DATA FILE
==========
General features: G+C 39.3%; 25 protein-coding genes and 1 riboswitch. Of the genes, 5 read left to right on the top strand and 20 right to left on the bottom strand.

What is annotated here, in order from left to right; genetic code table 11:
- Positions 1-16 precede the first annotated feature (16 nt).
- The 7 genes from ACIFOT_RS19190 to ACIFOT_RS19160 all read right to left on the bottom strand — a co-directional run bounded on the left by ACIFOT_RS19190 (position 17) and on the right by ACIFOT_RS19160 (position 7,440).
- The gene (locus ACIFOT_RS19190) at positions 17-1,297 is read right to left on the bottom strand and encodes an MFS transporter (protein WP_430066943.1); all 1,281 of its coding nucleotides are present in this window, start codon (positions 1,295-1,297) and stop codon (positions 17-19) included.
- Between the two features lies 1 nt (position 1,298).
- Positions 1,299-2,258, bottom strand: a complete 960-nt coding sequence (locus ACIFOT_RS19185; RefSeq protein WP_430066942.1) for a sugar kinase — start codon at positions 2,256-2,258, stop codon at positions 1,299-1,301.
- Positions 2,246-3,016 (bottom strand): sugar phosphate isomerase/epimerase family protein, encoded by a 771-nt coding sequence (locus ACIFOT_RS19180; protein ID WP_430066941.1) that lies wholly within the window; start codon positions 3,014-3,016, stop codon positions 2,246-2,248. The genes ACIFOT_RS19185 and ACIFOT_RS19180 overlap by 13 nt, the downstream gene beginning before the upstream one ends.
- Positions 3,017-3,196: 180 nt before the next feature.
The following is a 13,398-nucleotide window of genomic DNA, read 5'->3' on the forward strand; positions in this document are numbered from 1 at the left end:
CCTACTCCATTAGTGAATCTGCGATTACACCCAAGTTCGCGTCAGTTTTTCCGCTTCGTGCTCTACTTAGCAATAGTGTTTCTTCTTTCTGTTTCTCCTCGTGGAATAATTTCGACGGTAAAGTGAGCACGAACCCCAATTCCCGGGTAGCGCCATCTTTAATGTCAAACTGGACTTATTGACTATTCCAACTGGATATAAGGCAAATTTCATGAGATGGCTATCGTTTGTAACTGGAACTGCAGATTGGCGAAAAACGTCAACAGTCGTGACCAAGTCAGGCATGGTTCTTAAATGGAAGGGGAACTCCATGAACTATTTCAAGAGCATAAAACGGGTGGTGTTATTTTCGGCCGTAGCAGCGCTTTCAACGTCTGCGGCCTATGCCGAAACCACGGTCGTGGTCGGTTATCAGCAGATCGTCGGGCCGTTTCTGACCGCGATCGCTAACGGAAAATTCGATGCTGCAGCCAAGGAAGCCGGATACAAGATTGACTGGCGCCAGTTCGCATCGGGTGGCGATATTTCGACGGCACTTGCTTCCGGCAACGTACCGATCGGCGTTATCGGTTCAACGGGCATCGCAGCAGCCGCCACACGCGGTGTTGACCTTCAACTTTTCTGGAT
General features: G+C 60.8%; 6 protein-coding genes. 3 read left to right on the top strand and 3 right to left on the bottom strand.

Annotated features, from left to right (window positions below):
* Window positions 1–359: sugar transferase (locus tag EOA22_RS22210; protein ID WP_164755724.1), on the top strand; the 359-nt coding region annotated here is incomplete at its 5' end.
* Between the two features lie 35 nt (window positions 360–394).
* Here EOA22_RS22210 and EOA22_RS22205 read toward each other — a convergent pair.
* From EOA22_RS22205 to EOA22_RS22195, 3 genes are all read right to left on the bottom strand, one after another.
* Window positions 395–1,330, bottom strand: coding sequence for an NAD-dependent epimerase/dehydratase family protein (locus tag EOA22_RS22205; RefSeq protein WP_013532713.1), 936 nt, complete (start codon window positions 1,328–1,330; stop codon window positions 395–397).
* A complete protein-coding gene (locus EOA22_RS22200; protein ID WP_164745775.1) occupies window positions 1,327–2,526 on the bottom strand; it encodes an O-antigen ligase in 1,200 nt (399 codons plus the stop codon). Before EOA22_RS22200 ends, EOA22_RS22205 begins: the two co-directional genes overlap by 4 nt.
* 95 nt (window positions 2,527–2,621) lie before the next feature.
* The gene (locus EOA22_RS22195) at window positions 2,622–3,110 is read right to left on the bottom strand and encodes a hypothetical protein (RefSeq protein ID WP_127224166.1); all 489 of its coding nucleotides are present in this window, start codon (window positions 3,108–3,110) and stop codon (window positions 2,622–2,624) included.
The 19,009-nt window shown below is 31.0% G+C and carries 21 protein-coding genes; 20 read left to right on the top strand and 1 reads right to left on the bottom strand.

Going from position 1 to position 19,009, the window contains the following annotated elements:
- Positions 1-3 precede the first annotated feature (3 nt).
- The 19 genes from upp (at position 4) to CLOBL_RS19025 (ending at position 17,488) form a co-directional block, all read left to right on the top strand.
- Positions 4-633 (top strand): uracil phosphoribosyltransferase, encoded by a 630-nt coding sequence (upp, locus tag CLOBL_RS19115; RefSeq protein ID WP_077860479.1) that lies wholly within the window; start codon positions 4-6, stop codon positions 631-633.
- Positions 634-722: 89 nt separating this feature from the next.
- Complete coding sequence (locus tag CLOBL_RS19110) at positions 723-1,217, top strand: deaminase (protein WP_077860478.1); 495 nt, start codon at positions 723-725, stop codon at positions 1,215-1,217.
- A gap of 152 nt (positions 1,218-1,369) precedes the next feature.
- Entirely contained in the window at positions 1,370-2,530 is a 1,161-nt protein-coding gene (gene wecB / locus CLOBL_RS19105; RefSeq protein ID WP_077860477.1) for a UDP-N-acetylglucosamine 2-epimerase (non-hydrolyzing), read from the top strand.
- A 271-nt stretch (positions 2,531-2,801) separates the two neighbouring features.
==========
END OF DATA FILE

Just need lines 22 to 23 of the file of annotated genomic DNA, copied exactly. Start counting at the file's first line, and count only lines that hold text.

The 19,009-nt window shown below is 31.0% G+C and carries 21 protein-coding genes; 20 read left to right on the top strand and 1 reads right to left on the bottom strand.

Going from position 1 to position 19,009, the window contains the following annotated elements: